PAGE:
Recently in the Meteorites, Asteroids, & Comets Category

Two wayward space rocks, which separately crashed to Earth in 1998 after circulating in our solar system's asteroid belt for billions of years, share something else in common: the ingredients for life.

A specific 4641Da amino acid polymer entity is present in two CV3 meteorites Acfer 086 and Allende, together with its breakdown polymer fragments of mass < 2000Da.

Melting Pots for Life on Earth

Geochemists from Trinity College Dublin's School of Natural Sciences may have found a solution to a long-debated problem as to where - and how - life first formed on Earth.

A new study shown that meteorite impacts on ancient oceans may have created nucleobases and amino acids.

Sugars of extraterrestrial origin have been observed in the interstellar medium (ISM), in at least one comet spectrum, and in several carbonaceous chondritic meteorites that have been recovered from the surface of the Earth.

The insoluble organic matter (IOM) of an unequilibrated enstatite chondrite Sahara (SAH) 97096 has been investigated using a battery of analytical techniques.

Tales from a Martian Rock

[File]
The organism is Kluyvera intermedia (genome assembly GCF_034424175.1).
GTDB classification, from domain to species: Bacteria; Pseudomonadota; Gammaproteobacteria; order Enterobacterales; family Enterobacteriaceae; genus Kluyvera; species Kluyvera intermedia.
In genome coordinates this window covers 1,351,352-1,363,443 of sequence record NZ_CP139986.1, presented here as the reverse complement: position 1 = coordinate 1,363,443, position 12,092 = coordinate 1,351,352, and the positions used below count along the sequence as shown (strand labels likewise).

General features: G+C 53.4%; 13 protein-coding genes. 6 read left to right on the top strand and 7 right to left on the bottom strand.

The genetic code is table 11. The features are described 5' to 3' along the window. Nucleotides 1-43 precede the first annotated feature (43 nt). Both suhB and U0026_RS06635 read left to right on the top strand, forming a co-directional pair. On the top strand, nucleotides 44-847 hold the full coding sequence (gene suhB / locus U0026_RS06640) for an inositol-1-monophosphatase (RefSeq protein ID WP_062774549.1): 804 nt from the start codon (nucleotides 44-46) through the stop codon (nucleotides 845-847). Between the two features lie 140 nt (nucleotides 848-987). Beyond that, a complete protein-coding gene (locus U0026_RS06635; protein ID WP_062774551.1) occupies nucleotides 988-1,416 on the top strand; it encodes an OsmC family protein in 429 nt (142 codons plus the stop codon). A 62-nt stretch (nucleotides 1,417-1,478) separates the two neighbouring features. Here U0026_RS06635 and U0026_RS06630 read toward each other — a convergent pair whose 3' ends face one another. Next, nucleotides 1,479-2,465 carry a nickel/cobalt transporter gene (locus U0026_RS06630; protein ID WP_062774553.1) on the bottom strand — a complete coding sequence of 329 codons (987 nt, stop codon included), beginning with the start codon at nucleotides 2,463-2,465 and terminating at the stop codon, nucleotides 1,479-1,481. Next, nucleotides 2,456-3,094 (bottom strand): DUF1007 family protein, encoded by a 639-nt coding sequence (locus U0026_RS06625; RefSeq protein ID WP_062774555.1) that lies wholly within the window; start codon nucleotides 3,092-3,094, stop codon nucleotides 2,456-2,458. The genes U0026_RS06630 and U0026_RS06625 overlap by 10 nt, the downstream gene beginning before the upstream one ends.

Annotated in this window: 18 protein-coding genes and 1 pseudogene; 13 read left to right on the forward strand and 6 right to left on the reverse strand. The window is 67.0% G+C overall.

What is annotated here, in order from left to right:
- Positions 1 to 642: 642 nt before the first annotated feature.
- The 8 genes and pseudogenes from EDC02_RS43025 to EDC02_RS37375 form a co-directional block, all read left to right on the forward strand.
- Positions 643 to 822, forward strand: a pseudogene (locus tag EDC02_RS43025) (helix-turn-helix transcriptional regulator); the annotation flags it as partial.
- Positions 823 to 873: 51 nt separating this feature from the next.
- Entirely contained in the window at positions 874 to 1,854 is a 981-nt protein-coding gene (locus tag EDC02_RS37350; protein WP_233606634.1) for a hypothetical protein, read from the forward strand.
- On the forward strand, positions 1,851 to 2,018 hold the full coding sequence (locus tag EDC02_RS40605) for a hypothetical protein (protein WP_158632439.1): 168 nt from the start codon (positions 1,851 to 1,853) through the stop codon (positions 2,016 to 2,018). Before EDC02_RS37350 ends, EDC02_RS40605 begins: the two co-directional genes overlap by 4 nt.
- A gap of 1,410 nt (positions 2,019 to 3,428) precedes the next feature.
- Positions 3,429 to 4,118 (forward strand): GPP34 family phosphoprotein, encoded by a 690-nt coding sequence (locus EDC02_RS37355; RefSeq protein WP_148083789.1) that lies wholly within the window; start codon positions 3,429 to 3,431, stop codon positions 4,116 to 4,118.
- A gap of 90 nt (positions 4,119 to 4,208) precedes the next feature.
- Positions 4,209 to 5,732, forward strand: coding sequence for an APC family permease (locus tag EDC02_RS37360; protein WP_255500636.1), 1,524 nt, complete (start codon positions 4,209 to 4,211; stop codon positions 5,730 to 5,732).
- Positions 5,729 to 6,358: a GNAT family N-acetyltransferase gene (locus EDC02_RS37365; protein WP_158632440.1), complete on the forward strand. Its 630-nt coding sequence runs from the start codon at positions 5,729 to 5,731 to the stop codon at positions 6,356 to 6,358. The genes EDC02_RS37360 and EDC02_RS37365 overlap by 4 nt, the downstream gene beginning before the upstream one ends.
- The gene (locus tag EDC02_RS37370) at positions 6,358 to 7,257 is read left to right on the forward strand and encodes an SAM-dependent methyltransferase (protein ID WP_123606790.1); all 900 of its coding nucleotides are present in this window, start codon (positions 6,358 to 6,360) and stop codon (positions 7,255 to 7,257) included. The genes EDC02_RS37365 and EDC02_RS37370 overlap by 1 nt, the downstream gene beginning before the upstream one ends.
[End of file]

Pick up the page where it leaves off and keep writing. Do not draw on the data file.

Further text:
A new analysis of a Martian rock that meteorite hunters plucked from an Antarctic ice field 30 years ago this month reveals a record of the planet's climate billions of years ago, back when water likely washed across its surface and any life that ever formed there might have emerged.

Research over the past four decades has shown a rich variety of complex organic molecular content in some meteorites.

Many aspects of planet formation are controlled by the amount of gas remaining in the natal protoplanetary disk (PPDs).

The finding of a 'cell-like' structure, which investigators now know once held water, came about as a result of collaboration between scientists in the UK and Greece. Their findings are published in the latest edition of the journal Astrobiology.